Hale's implied consent theory was created 8 at a time when marriages were irrevocable and when all wives promised to "love, honor, and obey" and all husbands promised to "love, cherish, and protect until death do us part." Wives were subservient to their husbands, her identity was merged into his, her property became his property, and she took his name for her own.
There have been dramatic changes in women's rights and the status of women and marriage. Today our State Constitution provides that, "no person shall be deprived of life, liberty, or property except by due process," (emphasis supplied) Art. I, Sec. I, Par. I, and "protection to person and property is the paramount duty of government and shall be impartial and complete. No person shall be denied the equal protection of the laws." (Emphasis supplied.) Art. I, Sec. II, Par. II. Our State Constitution also provides that each spouse has a right to retain his or her own property. Art. I, Sec. I, Par. XXVII. Our statutory laws provide that, "[t]he rights of citizens include, without limitation, the following: (1) The right of personal security, [and] (2) The right of personal liberty . . ." (Emphasis supplied.) OCGA 1-2-6. Women in Georgia "are entitled to the privilege of the elective franchise and have the right to hold any civil office or perform any civil function as fully and completely as do male citizens." OCGA 1-2-7. Couples who contemplate marriage today may choose either spouse's surname or a combination of both names for their married surname, OCGA 19-3-33.1. No longer is a wife's domicile presumed to be that of her husband, OCGA 19-2-3 and no longer is the husband head of the family with the wife subject to him. OCGA 19-3-8. Marriages are revocable without fault by either party, OCGA 19-5-3 (13); either party, not just the husband, can be required to pay alimony upon divorce, OCGA 19-6-1; and both parties have a joint and several duty to provide for the maintenance, protection, and education of their children, OCGA 19-7-2. Couples may write antenuptial agreements in which they are able to decide, prior to marriage, future settlements, OCGA 19-3-62; and our legislature has recognized that there can be violence in modern family life and it has enacted special laws to protect family members who live in the same household from one another's violent acts, Ga. L. 1981, p. 880; OCGA 10-13-1 et seq.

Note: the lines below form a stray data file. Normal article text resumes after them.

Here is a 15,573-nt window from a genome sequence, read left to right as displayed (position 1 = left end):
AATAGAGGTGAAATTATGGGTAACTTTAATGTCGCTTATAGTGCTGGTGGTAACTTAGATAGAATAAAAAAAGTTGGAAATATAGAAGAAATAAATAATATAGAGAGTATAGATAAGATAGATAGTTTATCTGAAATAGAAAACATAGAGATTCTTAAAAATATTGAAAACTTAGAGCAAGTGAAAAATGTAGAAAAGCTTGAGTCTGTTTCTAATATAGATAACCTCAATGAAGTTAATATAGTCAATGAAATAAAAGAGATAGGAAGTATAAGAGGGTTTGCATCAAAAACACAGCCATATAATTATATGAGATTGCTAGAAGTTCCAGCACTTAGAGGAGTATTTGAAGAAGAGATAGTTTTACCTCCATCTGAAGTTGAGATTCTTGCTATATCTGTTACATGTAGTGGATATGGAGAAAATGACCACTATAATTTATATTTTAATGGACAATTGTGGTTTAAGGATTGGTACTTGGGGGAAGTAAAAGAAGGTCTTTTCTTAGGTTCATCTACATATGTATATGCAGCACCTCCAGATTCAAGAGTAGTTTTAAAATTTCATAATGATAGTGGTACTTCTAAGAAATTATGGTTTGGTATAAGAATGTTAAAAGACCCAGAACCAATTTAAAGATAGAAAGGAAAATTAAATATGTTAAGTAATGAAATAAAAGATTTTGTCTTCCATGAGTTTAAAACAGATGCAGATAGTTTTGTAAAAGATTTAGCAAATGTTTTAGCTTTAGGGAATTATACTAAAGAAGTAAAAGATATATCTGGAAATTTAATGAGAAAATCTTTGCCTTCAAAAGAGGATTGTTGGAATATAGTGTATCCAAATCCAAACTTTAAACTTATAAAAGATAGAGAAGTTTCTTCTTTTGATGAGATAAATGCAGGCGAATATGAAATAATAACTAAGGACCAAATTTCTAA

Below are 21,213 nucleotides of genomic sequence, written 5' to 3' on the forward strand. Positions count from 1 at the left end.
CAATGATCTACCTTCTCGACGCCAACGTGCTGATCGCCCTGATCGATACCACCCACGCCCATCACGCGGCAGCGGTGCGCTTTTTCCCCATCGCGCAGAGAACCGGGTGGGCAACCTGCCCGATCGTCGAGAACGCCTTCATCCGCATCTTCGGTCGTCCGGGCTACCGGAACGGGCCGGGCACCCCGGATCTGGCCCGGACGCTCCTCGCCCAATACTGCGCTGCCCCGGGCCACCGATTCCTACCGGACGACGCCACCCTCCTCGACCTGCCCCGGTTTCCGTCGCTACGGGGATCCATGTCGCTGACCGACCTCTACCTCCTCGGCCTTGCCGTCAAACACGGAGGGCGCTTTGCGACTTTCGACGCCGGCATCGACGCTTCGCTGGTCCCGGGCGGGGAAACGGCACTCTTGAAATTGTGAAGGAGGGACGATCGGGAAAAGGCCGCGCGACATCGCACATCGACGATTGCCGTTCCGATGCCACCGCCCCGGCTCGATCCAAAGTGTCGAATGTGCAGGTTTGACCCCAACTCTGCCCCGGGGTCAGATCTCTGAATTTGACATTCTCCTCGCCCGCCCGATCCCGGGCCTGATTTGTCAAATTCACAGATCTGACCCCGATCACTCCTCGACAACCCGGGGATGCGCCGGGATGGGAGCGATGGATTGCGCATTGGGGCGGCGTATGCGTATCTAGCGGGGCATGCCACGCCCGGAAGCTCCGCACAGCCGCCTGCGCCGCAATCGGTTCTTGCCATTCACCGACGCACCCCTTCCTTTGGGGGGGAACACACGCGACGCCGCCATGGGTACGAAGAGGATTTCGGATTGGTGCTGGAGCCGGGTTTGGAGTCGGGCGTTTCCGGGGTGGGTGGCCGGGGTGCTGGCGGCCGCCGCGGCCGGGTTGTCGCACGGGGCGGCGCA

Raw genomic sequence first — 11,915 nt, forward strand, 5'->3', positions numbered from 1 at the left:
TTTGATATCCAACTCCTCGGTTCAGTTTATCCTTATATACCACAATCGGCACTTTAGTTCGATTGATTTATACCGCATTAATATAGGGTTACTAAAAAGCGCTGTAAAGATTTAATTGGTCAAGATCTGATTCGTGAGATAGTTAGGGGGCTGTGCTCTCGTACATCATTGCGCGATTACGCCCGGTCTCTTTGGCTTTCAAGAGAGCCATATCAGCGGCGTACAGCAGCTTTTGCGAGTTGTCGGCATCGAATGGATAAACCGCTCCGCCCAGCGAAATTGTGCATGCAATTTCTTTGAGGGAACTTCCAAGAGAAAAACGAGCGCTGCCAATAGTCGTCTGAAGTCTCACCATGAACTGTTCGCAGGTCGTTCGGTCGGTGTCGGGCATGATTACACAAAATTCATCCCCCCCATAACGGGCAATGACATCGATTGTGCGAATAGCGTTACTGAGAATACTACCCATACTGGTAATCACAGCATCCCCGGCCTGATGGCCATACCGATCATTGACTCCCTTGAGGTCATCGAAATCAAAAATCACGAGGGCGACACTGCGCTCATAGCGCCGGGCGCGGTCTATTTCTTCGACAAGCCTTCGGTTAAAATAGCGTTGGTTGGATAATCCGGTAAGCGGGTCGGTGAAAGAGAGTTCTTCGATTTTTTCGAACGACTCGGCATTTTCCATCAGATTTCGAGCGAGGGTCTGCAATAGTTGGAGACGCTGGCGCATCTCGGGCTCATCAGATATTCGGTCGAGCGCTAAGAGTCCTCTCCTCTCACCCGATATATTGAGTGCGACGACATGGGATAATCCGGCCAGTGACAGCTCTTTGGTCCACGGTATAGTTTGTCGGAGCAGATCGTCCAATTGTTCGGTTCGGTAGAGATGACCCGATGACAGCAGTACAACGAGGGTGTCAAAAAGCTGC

Today, many couples write their own marriage vows in which they specifically decide the terms of their marriage contract. Certainly no normal woman who falls in love and wishes " 'to marry, establish a home and bring up children' . . . a central part of the liberty protected by the Due Process Clause, [cits.]" (emphasis supplied) Zablocki v. Redhail, 434 U. S. 374, 384 (98 SC 673, 54 LE2d 618) (1978), would knowingly include an irrevocable term to her revocable marriage contract that would allow her husband to rape her. Rape "is highly reprehensible, both in a moral sense and in its almost total contempt for the personal integrity and autonomy of the female victim. . . . Short of homicide, it is the 'ultimate violation of self.' " Coker v. Georgia, 433 U. S. 584, 599 (97 SC 2861, 53 LE2d 982) (1977). It is incredible to think that any state would sanction such behavior by adding an implied consent term to all marriage contracts that would leave all wives with no protection under the law from the "ultimate violation of self," Coker, supra at 2869, simply because they choose to enter into a relationship that is respected and protected by the law. The implied consent theory to spousal rape is without logical meaning, and obviously conflicts with our Constitutional and statutory laws and our regard for all citizens of this State.